- Nightmare Sinema Dispute
May 12, 2008Arts and Culture - Link to Audio
May 12, 2008
The latest effort to bring campy old-time horror movies back to late-night Detroit television has had a bumpy beginning. WDET’s Pat Batcheller reports.
Nightmare Sinema debuted on Channel 20 in March after a successful run on cable access. But after just five shows…it went off the air last month. Part of the reason is Pistons playoff games…which forced the station to move pre-empted prime time shows into Nightmare Sinema’s Saturday overnight time slot. But creative and legal differences have also caused a nasty split between the show’s principal figures—its host Wolfman Mac…and its original production company…Darkhaus Sound and Film. Both parties agree that Darkhaus created and owns the show’s key production elements…including its theme song. It’s also responsible for the quick edits that gave the show its edgy look. But that’s where the two sides part company. Darkhaus founder Glenn Kirkland says he stopped producing the show because Wolfman Mac—whose real name is Mac Kelly—owed Kirkland money for the previous episodes and refused to sign a service contract.
“And out of the blue a lawyer got ahold of us with a bunch of weird threats and stuff, and so he took all the money he was making off the show…and he claims he hasn’t made any money, but he has made money, we can prove it.”
Mac Kelly insists that neither he nor anyone else has made any money on the show. Its cast and crew are volunteers…and Kelly buys the air time from Channel 20…which declined comment on the legal dispute. Kelly says Glenn Kirkland’s contractual demands were unreasonable.
“We didn’t at all disagree that he should be compensated. It’s just that we…gosh…I mean we couldn’t by any means do it in the time frame that he wanted.”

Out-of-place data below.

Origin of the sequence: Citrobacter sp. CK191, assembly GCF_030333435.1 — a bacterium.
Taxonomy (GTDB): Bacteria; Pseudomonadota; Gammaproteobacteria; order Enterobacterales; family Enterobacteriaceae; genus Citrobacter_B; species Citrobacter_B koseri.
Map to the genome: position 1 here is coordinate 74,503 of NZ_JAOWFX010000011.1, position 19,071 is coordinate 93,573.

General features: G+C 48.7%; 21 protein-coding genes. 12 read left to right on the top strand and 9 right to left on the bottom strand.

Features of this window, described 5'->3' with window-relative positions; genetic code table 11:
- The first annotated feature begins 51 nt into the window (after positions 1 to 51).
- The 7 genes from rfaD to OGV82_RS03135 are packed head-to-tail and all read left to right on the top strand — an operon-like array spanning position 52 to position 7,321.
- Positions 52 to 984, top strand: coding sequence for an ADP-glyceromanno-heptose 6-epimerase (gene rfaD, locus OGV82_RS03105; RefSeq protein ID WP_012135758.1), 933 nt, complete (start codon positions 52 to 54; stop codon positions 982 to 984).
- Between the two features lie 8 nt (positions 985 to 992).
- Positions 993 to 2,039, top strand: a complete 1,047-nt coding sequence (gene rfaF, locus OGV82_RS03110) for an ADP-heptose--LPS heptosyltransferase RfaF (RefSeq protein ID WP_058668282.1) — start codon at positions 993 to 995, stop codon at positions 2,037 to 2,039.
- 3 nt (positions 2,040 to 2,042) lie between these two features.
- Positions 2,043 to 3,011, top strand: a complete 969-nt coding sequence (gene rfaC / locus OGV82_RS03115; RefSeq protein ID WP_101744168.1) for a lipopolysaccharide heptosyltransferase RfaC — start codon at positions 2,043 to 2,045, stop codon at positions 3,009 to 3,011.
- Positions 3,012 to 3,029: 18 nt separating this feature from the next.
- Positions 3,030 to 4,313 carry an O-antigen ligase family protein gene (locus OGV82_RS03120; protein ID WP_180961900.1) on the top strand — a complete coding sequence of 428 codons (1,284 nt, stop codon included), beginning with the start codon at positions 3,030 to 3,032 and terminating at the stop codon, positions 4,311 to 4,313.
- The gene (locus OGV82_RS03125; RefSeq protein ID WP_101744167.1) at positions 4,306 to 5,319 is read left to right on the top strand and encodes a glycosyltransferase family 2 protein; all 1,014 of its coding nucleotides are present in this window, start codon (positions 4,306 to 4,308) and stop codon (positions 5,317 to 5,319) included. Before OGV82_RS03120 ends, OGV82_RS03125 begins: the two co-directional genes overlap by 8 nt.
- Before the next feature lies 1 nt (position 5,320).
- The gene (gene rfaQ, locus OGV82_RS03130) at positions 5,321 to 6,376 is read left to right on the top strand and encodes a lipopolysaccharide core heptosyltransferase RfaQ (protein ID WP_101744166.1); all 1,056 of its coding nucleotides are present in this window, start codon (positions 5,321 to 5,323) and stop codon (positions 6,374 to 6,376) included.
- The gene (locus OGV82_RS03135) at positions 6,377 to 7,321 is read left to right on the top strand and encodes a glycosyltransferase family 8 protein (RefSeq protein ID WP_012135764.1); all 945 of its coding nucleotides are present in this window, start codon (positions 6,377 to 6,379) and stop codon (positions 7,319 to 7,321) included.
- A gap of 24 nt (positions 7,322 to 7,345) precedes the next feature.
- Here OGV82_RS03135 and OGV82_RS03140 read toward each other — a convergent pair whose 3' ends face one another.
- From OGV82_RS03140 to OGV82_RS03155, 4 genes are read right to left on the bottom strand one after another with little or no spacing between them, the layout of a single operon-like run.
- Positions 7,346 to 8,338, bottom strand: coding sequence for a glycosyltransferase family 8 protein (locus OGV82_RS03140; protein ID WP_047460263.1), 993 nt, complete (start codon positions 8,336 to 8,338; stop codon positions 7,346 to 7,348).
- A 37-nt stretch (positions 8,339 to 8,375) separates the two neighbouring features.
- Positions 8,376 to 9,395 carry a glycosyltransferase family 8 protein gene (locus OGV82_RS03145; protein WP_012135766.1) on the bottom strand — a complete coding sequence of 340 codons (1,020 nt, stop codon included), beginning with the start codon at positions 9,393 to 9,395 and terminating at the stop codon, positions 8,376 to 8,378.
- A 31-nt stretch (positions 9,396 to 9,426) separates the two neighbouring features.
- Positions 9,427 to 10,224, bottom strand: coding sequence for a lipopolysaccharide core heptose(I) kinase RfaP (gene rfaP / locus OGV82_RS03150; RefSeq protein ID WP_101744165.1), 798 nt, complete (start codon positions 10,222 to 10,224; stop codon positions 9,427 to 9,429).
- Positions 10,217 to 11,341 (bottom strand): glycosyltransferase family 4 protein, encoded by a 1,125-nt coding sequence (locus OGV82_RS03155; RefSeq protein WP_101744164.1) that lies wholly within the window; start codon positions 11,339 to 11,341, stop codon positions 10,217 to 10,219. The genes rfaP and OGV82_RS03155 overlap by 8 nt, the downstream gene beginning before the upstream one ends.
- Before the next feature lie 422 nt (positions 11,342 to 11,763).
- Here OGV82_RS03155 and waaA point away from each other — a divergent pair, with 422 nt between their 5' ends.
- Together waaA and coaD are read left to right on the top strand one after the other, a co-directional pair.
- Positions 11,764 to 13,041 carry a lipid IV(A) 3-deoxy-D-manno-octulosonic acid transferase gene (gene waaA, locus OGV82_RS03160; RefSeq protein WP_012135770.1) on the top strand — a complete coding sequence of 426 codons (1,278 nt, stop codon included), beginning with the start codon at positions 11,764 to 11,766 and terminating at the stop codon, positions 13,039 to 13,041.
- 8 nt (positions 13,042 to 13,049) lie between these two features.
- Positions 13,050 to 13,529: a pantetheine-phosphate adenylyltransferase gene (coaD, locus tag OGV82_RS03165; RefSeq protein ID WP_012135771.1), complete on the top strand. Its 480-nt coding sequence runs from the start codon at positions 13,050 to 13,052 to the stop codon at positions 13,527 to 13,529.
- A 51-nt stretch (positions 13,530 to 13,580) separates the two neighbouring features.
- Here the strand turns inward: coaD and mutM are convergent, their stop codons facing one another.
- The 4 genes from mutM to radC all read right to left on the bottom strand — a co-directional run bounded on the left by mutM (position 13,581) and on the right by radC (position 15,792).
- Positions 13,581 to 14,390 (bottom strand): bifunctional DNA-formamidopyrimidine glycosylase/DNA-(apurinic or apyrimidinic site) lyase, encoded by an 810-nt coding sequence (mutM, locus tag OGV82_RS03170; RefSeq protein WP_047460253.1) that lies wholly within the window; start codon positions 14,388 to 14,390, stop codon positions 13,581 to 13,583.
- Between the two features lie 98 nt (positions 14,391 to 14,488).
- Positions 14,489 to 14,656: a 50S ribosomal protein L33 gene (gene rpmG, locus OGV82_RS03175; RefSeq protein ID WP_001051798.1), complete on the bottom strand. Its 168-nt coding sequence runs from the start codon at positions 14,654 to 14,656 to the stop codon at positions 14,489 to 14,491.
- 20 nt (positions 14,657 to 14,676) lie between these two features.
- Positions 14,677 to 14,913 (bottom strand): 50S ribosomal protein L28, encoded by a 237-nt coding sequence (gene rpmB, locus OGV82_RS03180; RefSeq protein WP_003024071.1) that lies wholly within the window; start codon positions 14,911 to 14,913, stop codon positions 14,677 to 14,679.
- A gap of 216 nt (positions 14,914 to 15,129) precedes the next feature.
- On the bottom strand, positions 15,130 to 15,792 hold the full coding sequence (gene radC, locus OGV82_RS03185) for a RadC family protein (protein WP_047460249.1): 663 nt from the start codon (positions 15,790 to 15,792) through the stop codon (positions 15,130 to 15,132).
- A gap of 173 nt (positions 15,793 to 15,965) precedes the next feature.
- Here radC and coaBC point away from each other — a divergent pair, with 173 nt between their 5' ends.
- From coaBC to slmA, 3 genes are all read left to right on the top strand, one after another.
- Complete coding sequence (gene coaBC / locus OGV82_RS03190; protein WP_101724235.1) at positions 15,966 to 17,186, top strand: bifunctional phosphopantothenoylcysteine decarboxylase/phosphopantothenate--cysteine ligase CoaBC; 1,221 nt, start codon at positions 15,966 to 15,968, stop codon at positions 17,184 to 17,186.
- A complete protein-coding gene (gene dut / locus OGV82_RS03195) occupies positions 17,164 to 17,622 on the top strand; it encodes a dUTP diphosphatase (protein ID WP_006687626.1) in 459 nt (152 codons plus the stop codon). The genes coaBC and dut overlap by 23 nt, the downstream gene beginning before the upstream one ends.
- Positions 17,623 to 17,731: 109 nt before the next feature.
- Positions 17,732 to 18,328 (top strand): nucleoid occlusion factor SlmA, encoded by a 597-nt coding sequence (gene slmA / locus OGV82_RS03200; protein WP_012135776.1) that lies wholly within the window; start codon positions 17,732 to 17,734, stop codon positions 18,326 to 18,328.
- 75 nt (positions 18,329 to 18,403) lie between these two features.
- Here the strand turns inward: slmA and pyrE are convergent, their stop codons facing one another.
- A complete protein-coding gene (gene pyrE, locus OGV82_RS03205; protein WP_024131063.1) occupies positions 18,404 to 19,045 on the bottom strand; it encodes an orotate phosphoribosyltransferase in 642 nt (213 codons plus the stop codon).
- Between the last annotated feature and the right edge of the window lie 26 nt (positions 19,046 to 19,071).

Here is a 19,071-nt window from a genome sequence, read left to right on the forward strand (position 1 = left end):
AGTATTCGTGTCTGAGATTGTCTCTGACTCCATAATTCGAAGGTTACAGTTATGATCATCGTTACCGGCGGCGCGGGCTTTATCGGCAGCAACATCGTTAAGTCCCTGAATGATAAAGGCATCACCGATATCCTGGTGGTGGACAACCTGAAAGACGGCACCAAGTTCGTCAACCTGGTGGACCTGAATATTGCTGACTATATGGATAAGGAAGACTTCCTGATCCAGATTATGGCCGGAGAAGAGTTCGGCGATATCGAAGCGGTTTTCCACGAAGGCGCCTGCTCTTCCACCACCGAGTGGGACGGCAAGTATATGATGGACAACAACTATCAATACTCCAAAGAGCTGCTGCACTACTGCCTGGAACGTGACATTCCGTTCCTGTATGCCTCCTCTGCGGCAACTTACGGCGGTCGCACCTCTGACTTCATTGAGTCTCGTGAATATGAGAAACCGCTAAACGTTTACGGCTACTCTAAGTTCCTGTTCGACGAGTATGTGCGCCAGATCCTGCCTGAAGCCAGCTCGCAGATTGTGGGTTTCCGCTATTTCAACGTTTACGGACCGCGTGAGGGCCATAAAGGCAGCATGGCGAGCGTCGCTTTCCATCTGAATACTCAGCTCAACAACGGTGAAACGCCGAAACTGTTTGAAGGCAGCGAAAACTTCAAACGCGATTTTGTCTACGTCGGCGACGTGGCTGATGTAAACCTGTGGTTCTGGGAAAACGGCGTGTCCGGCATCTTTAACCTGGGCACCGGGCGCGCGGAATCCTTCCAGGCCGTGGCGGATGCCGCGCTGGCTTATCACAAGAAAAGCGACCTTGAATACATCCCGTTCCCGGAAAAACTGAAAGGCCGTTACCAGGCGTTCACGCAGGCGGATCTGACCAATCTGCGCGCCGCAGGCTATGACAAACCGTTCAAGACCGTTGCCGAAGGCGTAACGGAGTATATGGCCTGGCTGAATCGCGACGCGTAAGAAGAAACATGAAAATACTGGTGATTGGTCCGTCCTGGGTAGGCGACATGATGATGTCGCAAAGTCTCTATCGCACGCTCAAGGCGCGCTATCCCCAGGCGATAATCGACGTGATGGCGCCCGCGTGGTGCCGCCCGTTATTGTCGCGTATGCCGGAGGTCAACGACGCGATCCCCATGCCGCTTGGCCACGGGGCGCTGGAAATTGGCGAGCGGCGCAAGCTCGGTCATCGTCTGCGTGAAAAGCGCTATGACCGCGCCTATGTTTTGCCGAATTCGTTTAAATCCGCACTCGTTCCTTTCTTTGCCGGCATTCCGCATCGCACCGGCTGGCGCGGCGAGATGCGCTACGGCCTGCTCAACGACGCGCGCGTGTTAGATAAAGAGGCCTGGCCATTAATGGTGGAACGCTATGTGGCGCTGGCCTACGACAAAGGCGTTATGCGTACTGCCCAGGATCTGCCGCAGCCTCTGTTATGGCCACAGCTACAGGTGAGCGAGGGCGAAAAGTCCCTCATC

Kelly has agreed not to use any of Kirkland’s production elements…but that does not end their feud. Each claims ownership of the Wolfman Mac character…which Kelly says he and his wife developed while tossing about ideas for an appropriate host.
“She said, you know, well you’re a DJ…what about, because of Wolfman Jack…what about Wolfman Mac? I said yea, that sounds great.”
Glenn Kirkland says the wolfman was his idea…and accuses Mac Kelly of stealing the character.
“We actually wrote the Wolfman Mac character. I have all the footage of him reading our scripts and stuff and with him with his funny make up on that we put on him and stuff…as Mac Kelly as Wolfman Mac.”
Kirkland says he feels so betrayed that he is actively trying to keep Nightmare Sinema off the air permanently. He also plans to resurrect Psychotic Sinema…with an animated host called Wolfman the Hack…a not-so-subtle jab at his ex-partner. Kirkland says his show will be darker…and not as cheesy.
“Psychotic Sinema played a lot more off-kilter horror things…instead of like all the popular Vincent Price ones…we’d give you old public access stuff that you rarely see…really rare stuff…but still it’s creepy, they’re classics, you know.”
As for Nightmare Sinema…Mac Kelly says it will return to Channel 20 this weekend…without the Darkhaus effects.
“A brand new theme song, a brand new intro, we’re gonna have, you know, a new look…I guess you could say that it’s…it’s gonna flow a lot easier.”
Meanwhile, the split between Mac Kelly and Glenn Kirkland remains unresolved. Both men have hired lawyers…but neither has gone to court yet. Stay tuned.
This is Pat Batcheller, WDET News